i’ve noticed something lately that i’d like to point out. it’s something that we all know but i’ve just recently been realizing it more and more. so what is it, jonathan? i’m glad you asked.
relationships are hard.
really, they are.
i’m not just talking about dating here. i’m talking about friendships, work relationships, mentors, or any other type of relationship you can think of. they suck. they’re ugly at times, they’re mean at times, and no matter what, they’re always a lot of hard work.
My sophomore year I was cut from the baseball team at West Stokes High School. Truthfully, the only reason I even made the team as a freshman was because the coach knew I would be an encourager to the rest of the team and would do whatever it took to help make the team better. I had three at bats the entire year and played something like three innings in the field. I walked once, had a single, and got robbed of a double (I’m not bitter or anything). I also made at least two errors in those three innings.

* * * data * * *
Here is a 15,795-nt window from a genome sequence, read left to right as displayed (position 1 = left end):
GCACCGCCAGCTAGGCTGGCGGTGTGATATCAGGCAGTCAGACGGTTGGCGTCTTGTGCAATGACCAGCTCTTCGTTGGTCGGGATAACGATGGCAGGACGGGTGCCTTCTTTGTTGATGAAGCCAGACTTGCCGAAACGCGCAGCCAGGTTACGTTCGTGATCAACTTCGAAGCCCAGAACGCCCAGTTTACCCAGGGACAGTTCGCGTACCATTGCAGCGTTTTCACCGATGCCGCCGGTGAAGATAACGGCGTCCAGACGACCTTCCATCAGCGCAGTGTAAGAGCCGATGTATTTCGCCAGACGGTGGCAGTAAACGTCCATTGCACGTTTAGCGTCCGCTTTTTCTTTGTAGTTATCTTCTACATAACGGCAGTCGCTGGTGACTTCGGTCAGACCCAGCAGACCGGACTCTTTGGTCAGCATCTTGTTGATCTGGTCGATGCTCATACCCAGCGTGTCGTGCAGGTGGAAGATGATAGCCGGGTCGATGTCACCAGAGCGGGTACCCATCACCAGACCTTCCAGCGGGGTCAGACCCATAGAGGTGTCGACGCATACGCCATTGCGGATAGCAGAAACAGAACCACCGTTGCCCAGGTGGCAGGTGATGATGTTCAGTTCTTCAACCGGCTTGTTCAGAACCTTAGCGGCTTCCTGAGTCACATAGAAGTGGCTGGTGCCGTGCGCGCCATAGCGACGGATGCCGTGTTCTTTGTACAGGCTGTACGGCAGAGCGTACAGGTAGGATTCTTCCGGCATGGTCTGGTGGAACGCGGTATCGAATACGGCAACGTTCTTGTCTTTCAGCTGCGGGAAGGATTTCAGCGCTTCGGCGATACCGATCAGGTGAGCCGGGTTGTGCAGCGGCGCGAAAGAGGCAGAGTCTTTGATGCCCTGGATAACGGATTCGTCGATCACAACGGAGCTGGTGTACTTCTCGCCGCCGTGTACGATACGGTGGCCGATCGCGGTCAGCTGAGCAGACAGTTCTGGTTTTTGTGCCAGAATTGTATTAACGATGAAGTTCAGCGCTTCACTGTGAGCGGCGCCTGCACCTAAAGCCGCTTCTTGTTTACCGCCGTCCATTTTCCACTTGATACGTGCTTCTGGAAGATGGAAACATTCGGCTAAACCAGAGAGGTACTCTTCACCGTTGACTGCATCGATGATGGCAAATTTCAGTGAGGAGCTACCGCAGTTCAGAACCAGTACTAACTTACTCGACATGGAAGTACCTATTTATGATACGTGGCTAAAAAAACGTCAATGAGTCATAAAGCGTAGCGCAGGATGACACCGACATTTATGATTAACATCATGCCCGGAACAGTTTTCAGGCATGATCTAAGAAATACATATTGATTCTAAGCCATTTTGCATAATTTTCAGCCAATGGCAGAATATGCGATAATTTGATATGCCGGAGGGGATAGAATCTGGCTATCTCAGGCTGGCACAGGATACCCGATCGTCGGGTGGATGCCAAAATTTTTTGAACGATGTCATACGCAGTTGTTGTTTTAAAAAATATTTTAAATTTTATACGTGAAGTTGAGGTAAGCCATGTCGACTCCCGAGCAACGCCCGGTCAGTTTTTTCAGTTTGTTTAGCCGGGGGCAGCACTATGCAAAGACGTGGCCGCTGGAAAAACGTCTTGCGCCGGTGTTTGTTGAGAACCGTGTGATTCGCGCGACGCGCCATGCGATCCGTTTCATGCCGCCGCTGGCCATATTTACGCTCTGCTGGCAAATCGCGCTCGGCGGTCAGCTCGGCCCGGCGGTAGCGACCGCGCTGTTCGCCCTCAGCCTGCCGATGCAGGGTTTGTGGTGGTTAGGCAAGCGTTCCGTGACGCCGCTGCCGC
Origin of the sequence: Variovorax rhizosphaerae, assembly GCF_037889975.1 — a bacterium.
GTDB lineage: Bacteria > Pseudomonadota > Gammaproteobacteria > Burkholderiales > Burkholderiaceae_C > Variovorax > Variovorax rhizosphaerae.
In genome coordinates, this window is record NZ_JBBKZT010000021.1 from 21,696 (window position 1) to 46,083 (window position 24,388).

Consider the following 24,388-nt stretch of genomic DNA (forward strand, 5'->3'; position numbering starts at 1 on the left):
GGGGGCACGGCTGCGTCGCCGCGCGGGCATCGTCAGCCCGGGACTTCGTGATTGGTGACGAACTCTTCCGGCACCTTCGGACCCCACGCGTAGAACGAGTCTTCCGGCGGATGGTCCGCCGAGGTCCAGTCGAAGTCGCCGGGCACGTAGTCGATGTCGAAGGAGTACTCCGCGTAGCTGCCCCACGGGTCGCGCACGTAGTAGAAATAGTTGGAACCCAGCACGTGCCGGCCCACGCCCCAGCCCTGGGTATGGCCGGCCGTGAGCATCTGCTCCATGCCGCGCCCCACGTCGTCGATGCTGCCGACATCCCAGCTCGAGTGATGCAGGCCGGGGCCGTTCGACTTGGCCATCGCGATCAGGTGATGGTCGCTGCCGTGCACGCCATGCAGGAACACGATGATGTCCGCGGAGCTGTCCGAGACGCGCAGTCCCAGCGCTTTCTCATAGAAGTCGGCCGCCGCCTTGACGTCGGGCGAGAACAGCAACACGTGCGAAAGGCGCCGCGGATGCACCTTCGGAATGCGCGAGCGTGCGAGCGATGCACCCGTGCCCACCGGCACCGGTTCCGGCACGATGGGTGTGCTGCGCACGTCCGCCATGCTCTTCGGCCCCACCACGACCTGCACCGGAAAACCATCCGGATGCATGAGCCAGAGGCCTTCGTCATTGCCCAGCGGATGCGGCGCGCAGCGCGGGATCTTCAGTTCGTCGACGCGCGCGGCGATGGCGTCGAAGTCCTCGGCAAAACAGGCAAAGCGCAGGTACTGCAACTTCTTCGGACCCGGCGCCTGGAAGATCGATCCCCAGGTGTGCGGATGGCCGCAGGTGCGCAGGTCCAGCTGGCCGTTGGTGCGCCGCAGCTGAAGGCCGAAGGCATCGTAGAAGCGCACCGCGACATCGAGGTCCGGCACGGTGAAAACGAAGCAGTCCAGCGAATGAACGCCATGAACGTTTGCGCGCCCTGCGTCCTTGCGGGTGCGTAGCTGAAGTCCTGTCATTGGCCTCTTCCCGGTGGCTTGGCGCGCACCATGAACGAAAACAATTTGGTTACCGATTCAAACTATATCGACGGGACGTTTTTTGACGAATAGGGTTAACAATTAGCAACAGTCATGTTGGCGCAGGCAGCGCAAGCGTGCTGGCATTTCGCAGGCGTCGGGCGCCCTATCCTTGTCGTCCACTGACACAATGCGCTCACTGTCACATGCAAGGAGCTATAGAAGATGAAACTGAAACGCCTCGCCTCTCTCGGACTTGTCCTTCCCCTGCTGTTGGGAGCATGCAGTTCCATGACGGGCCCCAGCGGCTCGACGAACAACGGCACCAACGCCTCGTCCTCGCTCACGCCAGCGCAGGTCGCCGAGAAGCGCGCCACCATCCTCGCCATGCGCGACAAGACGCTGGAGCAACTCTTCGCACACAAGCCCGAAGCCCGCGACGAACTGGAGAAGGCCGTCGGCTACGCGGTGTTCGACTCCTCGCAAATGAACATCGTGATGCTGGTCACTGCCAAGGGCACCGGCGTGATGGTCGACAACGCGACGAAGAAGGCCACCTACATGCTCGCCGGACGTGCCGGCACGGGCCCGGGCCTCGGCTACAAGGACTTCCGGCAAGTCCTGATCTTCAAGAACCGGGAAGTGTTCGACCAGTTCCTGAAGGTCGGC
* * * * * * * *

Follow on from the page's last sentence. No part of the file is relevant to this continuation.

I wasn’t the best baseball player.
I wasn’t even good.
My coach knew I had a desire to coach and help make people better. Instead of cutting me and throwing me to the wind, he told me he wanted me to stay on as a student assistant/manager type person. The next year, as a junior, he asked me to keep helping out and even told me he wanted me to be in uniform like a coach would be. So while I wasn’t playing, I was at practice most days and at games, in uniform.
He knew I wasn’t a good player but saw I could be a good coach.
And he invested in it. Continue reading
you’re going to judge me for what i’m about to say. you think that you won’t but i know you. you’re going to do it. i don’t even blame you for it. i’d probably even judge me too. in today’s world, knowing what we know about what about i’m to tell you, it’s probably not a good thing that what i’m about to say is true. i’m not ashamed of it though. again, i probably should be, but i’m not.
you ready to hear it?
are you sure?
ok. i’ll spill the beans. Continue reading